Botswana: Suspension of judges potentially threatens freedom of expression and judicial independence
Botswana’s authorities must lift the suspension of four High Court judges unfairly targeted if the independence of the judiciary is to be preserved, said Amnesty International and SADC Lawyers’ Association today following a High Court decision yesterday not to reinstate them.
The judges, Key Dingake, Mercy Thebe, Rainer Busanang and Modiri Letsididi were suspended on 28 August 2015 under Section 97 of the Botswana Constitution for alleged misconduct and bringing the judiciary into disrepute. This followed a petition signed by 12 judges, including the suspended four, calling for the impeachment of Chief Justice Maruping Dibotelo.
The suspension of the four judges over a petition against the Chief Justice constitutes serious interference with their freedom of expression and is a grave threat to judicial independence in Botswana
“It appears that the judges were suspended because of their criticism of the Chief Justice. If this is the case, it’s a clear attack on their freedom of expression which undermines the independence of the judiciary.”
The four judges believe the disciplinary action was taken against them as they were seen to be the ring-leaders behind the petition against the Chief Justice.
Amnesty International and SADC Lawyers’ Association are calling for the immediate re-instatement of the four judges.
The President of the Republic of Botswana currently holds the rotating position of chairperson of SADC. As such a lot is expected from the country in terms of leading from the front in observing human rights and the rule of law in the SADC region during this period.
“This case is about much more than the targeting of four judges and the curtailing of their freedom of expression and risks compromising the independence of the judiciary.”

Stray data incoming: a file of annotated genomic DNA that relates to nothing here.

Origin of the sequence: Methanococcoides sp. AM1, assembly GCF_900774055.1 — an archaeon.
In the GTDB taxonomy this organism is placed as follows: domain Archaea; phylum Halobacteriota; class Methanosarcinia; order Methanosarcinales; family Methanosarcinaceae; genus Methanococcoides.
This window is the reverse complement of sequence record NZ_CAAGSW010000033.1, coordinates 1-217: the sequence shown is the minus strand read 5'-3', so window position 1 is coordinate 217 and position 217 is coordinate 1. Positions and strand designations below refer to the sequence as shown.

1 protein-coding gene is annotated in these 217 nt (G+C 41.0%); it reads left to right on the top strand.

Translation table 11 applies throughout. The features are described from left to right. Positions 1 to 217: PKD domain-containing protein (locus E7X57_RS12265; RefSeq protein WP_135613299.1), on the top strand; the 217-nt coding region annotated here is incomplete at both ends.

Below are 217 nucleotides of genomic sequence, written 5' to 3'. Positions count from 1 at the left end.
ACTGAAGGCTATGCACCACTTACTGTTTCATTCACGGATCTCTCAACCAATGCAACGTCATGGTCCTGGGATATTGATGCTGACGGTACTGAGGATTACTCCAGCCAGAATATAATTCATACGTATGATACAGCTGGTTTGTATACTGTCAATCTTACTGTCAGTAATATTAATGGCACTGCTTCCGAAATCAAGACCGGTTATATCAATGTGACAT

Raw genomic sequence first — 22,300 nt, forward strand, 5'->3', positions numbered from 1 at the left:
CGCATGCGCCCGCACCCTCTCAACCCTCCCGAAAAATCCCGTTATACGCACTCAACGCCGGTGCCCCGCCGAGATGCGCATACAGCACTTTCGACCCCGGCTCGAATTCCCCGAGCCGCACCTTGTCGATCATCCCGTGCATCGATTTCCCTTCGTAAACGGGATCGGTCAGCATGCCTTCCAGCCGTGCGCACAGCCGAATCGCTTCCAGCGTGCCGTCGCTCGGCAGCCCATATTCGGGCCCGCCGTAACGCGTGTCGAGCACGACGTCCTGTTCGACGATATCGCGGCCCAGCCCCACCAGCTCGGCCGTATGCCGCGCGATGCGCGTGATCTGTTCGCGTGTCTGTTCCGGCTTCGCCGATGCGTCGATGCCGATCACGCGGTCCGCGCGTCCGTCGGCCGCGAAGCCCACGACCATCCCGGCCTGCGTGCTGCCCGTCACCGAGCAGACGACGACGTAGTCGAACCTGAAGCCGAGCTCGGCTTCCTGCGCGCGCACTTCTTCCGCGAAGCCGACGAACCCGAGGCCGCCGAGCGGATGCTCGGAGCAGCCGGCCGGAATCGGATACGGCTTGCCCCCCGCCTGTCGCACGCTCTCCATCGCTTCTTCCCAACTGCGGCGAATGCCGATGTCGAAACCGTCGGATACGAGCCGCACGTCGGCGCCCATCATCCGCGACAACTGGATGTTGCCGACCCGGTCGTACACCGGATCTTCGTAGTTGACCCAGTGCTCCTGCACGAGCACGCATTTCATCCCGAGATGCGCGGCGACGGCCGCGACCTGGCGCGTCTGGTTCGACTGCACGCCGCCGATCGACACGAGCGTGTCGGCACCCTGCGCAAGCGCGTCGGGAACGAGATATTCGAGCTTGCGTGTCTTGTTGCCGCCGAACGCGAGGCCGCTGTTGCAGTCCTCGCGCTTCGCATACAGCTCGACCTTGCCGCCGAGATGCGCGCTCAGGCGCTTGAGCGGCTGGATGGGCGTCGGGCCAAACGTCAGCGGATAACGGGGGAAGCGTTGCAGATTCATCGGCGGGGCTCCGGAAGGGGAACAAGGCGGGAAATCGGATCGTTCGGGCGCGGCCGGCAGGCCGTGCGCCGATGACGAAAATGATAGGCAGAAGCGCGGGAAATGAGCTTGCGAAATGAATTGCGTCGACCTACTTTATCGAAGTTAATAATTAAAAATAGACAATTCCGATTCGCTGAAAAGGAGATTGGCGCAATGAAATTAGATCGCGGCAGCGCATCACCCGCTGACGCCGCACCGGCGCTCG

The United Nations Basic Principles on the Independence of the Judiciary recognise that the members of the judiciary are entitled to freedom of expression, provided that in exercising that right, they “shall always conduct themselves in a manner so as to preserve the dignity of their office and the impartiality and the independence of the judiciary” including “professional secrecy with regard to their deliberations and to confidential information acquired in the course of their duties other than in public proceedings, and shall not be compelled to testify on such matters.
Botswana’s president, Ian Khama suspended the four judges on 26 August 2015 after they wrote a letter, along with their eight counterparts to the Chief Justice Maruping Dibotelo complaining about the poor conditions of service in the Judiciary.
In the same letter, the 12 Judges also collectively disapproved of the conduct of the Chief Justice and questioned his suitability to hold office.
President Ian Khama on advice from the Judicial Service Commission then accused the four judges of “misbehaviour” and decided to suspend them.
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